Beyond good intentions: evidence in emergency response
Dr Ellie Ott Humanitarian Evidence Programme and Communications Manager
16th Aug 2014
In the run up to World Humanitarian Day, Ellie Ott looks at how evidence-based practice is transforming how humanitarian programming reviews and improves its effectiveness.
On last year's World Humanitarian Day, Oxfam's humanitarian director Jane Cocking wrote about how the day isn't just for honouring aid workers: but also about honouring the people that humanitarian workers serve. These are the women, men, and children we see daily on the news reeling from bombings in Gaza, preparing for famine in South Sudan, and rebuilding their lives after the typhoon in the Philippines. She asked the all-important question:
how can we help them get back on their feet?
Part of the answer is using humanitarian programming driven by principles and practical sense. Programming that ensures dignity, builds on existing structures, and reaches individuals regardless of their age, gender, religion, or other markers of diversity. In the past seven years, Oxfam GB has more than doubled the number of individuals we help in crises, to over six million, through supporting local partner organisations and reinvesting where outside capacity is needed. We
have led in market analysis and in providing cash assistance in emergencies to preserve dignity and fragile markets.
If we fail to examine the evidence, then we fail in our duty... and can even potentially cause harm.
Another part of the answer is continuing to examine the evidence to see what works and what doesn't in humanitarian practice. If we fail to examine the evidence, then we fail in our duty to help communities and individuals get back on their feet, and can even potentially cause harm.
So, as part of our ongoing commitment to monitoring, evaluation and learning, on World Humanitarian Day this year, we're launching the Humanitarian Evidence Programme, a partnership between Oxfam GB and Feinstein International
Center and funded by the UK Department for International Development (DFID). The programme's mission is to improve humanitarian policy and practice through systematic and literature reviews of what works and what doesn't, with a special focus on putting research into practice.
Challenging our assumptions
Human beings are not perfectly rational, and sometimes what we think will work does not. We have to challenge our assumptions and listen carefully to the feedback that comes from the communities we assist. The WASH Consortium in Liberia did a survey and found that information campaigns successfully changed knowledge, but did not change practice. They have since developed interventions built on research and will evaluate whether these new interventions will mean more Liberians acting upon health and sanitation knowledge. This work may help lessen the spread of Ebola in
the current crises and even prevent future crises.
For many years, the standard treatment for malnourishment in emergencies required attending a clinic. But then research found that community-based therapeutic care using ready-to-use therapeutic foods, such as 'plumpy nut', saved more lives than conventional treatments. And now these ideas are being rolled out more widely. From promising practices and small evaluations such as the upcoming one in Liberia to massive programmes like 'plumpy-nut', the humanitarian field continues to innovate towards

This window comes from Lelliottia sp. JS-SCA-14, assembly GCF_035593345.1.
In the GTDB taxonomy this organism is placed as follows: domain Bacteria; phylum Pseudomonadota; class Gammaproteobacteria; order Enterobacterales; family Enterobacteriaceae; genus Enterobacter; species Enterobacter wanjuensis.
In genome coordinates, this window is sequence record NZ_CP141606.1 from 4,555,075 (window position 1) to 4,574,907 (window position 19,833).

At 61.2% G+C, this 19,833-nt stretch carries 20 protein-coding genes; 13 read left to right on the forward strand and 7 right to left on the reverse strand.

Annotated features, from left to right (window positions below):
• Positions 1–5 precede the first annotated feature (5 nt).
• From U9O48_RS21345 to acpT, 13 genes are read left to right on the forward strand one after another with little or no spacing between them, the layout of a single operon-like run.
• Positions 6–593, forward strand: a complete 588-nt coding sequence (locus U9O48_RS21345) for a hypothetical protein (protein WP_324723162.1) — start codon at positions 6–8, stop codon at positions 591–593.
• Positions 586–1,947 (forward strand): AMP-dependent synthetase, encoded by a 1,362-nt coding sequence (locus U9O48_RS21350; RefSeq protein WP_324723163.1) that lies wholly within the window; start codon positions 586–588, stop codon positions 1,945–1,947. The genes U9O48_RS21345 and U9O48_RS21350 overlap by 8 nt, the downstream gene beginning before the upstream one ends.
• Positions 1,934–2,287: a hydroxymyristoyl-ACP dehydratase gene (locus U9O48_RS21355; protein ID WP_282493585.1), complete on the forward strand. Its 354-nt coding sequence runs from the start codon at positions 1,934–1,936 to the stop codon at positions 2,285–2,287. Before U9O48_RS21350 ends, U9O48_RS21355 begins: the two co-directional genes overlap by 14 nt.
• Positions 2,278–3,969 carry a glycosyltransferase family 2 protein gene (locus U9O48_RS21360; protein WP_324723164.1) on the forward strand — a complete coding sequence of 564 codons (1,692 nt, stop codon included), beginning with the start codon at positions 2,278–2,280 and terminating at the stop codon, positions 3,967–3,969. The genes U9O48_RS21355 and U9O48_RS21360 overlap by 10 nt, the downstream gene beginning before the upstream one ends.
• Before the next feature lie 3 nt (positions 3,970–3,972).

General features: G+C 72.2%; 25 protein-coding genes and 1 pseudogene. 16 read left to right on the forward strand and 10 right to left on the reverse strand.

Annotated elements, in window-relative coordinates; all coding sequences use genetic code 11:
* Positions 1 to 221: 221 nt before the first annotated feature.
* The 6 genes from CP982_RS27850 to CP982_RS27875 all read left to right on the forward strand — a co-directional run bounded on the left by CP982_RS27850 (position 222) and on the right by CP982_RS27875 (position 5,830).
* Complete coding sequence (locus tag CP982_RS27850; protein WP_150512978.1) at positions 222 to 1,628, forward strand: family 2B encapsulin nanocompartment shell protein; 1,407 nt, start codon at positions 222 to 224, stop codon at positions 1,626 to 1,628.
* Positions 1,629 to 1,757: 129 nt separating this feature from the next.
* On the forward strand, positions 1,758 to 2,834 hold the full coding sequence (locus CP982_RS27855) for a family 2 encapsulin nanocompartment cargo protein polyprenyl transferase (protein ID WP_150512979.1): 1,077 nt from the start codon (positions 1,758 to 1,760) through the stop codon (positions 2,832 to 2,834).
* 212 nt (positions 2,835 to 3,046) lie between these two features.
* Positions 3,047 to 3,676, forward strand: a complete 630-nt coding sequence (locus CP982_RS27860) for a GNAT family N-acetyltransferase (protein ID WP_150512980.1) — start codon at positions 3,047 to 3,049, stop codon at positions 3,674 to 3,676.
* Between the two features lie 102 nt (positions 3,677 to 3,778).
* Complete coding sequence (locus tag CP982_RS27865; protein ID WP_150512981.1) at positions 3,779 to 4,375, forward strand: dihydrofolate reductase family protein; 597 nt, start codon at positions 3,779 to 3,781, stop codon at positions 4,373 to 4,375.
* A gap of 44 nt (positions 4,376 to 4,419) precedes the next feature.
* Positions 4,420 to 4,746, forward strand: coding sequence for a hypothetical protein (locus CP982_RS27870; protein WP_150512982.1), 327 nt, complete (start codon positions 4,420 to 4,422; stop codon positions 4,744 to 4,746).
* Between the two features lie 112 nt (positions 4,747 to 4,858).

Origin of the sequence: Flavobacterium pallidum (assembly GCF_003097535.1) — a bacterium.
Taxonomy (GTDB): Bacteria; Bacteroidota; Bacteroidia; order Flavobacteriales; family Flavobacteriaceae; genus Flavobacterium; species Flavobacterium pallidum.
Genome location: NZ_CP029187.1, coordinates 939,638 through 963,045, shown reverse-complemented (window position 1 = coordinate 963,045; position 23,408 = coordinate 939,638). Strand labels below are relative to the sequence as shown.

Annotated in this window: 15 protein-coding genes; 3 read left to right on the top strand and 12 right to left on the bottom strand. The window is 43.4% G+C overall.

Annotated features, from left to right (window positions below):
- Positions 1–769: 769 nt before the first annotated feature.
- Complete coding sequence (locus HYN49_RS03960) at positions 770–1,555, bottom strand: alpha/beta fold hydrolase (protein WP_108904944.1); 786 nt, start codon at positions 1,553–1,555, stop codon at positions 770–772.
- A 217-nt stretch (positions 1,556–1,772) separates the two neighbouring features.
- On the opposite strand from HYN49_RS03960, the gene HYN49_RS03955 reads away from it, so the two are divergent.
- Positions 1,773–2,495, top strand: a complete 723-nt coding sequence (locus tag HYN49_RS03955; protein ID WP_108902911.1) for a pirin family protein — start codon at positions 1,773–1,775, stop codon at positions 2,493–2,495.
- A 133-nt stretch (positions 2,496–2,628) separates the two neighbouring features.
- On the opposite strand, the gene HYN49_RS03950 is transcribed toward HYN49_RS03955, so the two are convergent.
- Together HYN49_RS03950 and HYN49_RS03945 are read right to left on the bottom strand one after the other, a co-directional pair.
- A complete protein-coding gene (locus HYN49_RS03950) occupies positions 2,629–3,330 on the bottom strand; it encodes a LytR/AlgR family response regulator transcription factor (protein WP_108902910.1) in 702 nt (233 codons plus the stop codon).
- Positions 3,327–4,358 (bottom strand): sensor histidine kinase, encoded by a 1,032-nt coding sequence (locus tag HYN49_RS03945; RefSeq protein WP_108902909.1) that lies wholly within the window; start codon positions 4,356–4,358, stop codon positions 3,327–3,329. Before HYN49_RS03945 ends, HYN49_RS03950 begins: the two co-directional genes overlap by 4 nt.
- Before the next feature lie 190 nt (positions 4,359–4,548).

more effective programmes.
So, how can we best use all this evidence?
We can combine evidence around practices through reviews that outline their criteria before beginning. This sounds obvious, but it is new idea for non-medical humanitarian work. In the humanitarian field, we are used to reacting to crises that are in progress with well-intentioned - but often unproven - methods.
We can do better. For medical interventions in crises, we now have a clear listing of systematic reviews for recommended practices thanks to EvidenceAID. In the development field, we have evaluations and reviews thanks to organizations such as the Abdul Latif Jameel Poverty Action Lab (J-PAL), the Campbell Collaboration, and the International Initiative on Impact Evaluation (3ie).
We have seen that, although microfinance is popular, evidence on its impacts is inconclusive, and it may even make some people poorer in sub-Saharan Africa.
one thing is clear, humanitarian work... should be based on more than good intentions
We can build on existing evidence synthesis movements in other fields and the growing one within humanitarianism. As Jeannie Annan, the Director of Research and Evaluation at the International Rescue Committee, recently wrote, there is growing momentum to generate an evidence base in the humanitarian field, from organisations such as her own and the Overseas Development Institute (ODI). While the details about how to evaluate and use evidence still
need to be clarified, one thing is clear, humanitarian work, like other interventions, should be based on more than good intentions.
Caroline Sweetman wrote that good Monitoring, Learning and Evaluation system is an activist's best friend, I would add that good evaluation is also a humanitarian's best friend. Evaluation and evaluation syntheses help us to realise what we do and do not know. It can help us to do our work better, save lives, and preserve dignity. And it can provide part of the response to that question: how can we help them get back on their
Header Image: Nurto's son holds a packet of Ready to Use Therapeutic Food, (RUTF) commonly called Plumpy Nut. Credit: Geno Teofilo/Oxfam